Skittles® Gets Rid of Their Website!

We give you Interactive Know-How

Skittles® got rid of their website!!!  Well, sort of.  Mars Incorporated, the makers of Skittles®, made a bold statement by essentially removing the content from their website at which instead forwards you to various social networking/media sites, tagging their branded navigation bar on each page.

Wikipedia on Skittles

Wikipedia on Skittles

YouTube on Skittles

YouTube on Skittles

First of all, I’d like to applaud Mars for taking such a bold initiative and recognizing the importance of social media in business. They stood up and took a big risk with this one, and I think it’ll pay off regardless of some of the shortcomings, even if the added traffic to their site is simply because of the different view they gave people of a brand website.

Some of the shortcomings that I mentioned above would include the following:

  • Stepping over the branding of the sites they are using. Twitter, YouTube and Wikipedia are all probably seeing a large increase in traffic to their Skittles branded pages yet are having their logo overtaken by the Skittles® navigation bar and logo which seems rude at best. Most people that would be using to reach these sites however will most likely know what sites they are being redirected to and therefore the logos are not necessary. Perhaps they are still gaining after all as Skittles® is branding them as experts in specifics stations, ie. Media, Definition, Friends, Chatter.
  • Losing all navigation abilities once the visitor clicks on a page. This I think is a killer to the ingenuity of this interactive idea of Skittles®. If you click on any video on the Media section, any Twitter name in the Chatter section, or essentially any other link outside of the Skittles® navigation bar, you lose the navigation bar entirely along with any chance of visiting another Skittles® subsection.  Now, technically speaking, other than including some form of frames on the pages (akin to the way you view Google images that you’ve searched for), I can’t think of a possible solution to this one.  Of course, adding the nasty frames to the page as Google does would make for a much less sleek display however it would allow visitors to actually keep navigating around Skittles®’ new ‘website’ which would make for much better usability.
  • Perhaps a little confusing to those not familar with the web. Now, with the crowd that would potentially be visiting the website for Skittles®, I don’t know that this would truly be an issue but it should be brought up.  Sending users to a different site altogether without more than a paragraph of explanation seems a bit confusing and potentially untrustworthy.  At one point in time, the navigation bar offers an explanation that to get rid of it, you simply need to type in the address of another website, so they are recognizing that they may have some visitors that might feel hijacked by this technique.  In a world where claims of viruses still abound e-mail inboxes, wouldn’t it be better to have a link to an explanation of how/why they made the change and what it means for the visitor.  The only explanation displayed to the visitor is a short paragraph at the beginning shown simultaneously as they are requesting birthdate verification in order to proceed.  This may cause the statement to go unnoticed entirely.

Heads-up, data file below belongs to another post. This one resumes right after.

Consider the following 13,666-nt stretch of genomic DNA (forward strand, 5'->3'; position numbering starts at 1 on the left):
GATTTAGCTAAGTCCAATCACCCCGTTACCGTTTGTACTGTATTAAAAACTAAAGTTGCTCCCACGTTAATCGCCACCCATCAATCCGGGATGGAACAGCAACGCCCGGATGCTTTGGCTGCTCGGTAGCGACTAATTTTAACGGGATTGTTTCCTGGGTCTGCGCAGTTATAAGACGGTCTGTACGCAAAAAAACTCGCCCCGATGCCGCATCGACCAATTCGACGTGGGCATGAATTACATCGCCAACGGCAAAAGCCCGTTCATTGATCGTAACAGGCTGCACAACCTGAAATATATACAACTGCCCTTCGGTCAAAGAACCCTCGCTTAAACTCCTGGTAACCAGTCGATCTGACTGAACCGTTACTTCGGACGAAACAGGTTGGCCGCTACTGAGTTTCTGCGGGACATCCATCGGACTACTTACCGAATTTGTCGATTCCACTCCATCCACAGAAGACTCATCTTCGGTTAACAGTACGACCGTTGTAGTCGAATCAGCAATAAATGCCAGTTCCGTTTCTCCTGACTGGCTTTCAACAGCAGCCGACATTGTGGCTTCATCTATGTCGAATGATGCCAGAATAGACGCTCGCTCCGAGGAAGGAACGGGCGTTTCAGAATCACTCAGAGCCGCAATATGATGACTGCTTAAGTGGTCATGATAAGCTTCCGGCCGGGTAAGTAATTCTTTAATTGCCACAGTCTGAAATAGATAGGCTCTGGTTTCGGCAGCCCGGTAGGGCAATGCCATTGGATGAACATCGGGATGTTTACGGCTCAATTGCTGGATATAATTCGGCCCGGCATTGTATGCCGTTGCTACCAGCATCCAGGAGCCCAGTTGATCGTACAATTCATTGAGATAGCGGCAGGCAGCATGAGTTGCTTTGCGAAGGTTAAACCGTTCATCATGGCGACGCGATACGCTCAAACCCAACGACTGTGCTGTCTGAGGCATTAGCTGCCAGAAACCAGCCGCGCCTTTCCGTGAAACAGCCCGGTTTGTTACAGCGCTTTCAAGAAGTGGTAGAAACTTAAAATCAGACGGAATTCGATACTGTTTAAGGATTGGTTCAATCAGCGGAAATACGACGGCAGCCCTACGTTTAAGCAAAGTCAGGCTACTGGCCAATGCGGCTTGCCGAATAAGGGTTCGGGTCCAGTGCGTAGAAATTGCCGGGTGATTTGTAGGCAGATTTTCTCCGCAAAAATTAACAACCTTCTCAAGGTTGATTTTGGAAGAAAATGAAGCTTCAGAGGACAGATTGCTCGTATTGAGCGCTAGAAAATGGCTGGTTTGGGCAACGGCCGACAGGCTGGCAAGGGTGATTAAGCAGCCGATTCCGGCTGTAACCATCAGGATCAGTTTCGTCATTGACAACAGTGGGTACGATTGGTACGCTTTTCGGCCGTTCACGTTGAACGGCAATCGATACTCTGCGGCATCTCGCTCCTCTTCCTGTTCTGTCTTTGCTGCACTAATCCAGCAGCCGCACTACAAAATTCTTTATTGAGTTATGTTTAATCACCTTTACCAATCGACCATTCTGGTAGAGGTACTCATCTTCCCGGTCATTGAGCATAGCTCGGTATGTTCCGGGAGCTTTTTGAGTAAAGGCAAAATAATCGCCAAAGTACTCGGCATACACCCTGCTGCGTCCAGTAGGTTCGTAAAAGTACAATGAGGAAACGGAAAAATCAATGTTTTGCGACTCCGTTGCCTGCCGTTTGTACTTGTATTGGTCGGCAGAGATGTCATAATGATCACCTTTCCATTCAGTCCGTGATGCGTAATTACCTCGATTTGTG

But what are your thoughts?  Did Skittles® hit a home-run, foul up a potential good idea or did they just plain strike out?

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4 Responses to “Skittles® Gets Rid of Their Website!”

Will Burrus says:
March 2, 2009 at 10:55 am

We were thinking that if they made the navigation widget draggable, so that you could move it to your own comfortable corner, that this would make this campaign be truly rock solid. I agree with your analysis though. Insightful!

Jen Wells says:
March 4, 2009 at 11:58 am

I agree with Will. In addition, they are not participating in social media but simply linking and repopulating it. It is gaining lots of attention and traffic in the short term, but what does this mean for the long term. To create the relationships and long term brand building, they need to participate. But then again,it depends on the overall goal of the new site- just the buzz factor and short term traffic increase or long term and relationship building?

Dennis Magner says:
March 4, 2009 at 7:36 pm

sort of like the one Modernista did….

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